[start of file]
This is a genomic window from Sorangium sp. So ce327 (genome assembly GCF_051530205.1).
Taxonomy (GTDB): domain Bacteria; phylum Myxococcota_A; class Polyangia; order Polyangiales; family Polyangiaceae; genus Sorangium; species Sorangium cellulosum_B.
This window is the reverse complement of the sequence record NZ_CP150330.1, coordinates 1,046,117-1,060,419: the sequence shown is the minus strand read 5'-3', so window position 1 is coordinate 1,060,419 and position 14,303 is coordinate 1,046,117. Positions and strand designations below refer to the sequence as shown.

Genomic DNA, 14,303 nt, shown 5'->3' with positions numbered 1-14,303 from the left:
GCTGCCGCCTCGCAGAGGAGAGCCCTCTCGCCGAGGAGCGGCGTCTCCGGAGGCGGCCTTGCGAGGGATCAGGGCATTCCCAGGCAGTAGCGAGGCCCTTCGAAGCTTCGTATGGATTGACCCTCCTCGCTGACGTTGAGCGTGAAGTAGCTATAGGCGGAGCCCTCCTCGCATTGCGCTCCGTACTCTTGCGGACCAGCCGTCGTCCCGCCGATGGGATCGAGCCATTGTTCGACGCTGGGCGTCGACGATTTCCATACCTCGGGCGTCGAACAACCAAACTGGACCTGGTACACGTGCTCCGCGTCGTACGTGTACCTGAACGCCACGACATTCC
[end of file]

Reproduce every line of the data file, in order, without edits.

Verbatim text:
This is a genomic window from Sorangium sp. So ce327 (genome assembly GCF_051530205.1).
Taxonomy (GTDB): domain Bacteria; phylum Myxococcota_A; class Polyangia; order Polyangiales; family Polyangiaceae; genus Sorangium; species Sorangium cellulosum_B.
This window is the reverse complement of the sequence record NZ_CP150330.1, coordinates 1,046,117-1,060,419: the sequence shown is the minus strand read 5'-3', so window position 1 is coordinate 1,060,419 and position 14,303 is coordinate 1,046,117. Positions and strand designations below refer to the sequence as shown.

Genomic DNA, 14,303 nt, shown 5'->3' with positions numbered 1-14,303 from the left:
GCTGCCGCCTCGCAGAGGAGAGCCCTCTCGCCGAGGAGCGGCGTCTCCGGAGGCGGCCTTGCGAGGGATCAGGGCATTCCCAGGCAGTAGCGAGGCCCTTCGAAGCTTCGTATGGATTGACCCTCCTCGCTGACGTTGAGCGTGAAGTAGCTATAGGCGGAGCCCTCCTCGCATTGCGCTCCGTACTCTTGCGGACCAGCCGTCGTCCCGCCGATGGGATCGAGCCATTGTTCGACGCTGGGCGTCGACGATTTCCATACCTCGGGCGTCGAACAACCAAACTGGACCTGGTACACGTGCTCCGCGTCGTACGTGTACCTGAACGCCACGACATTCC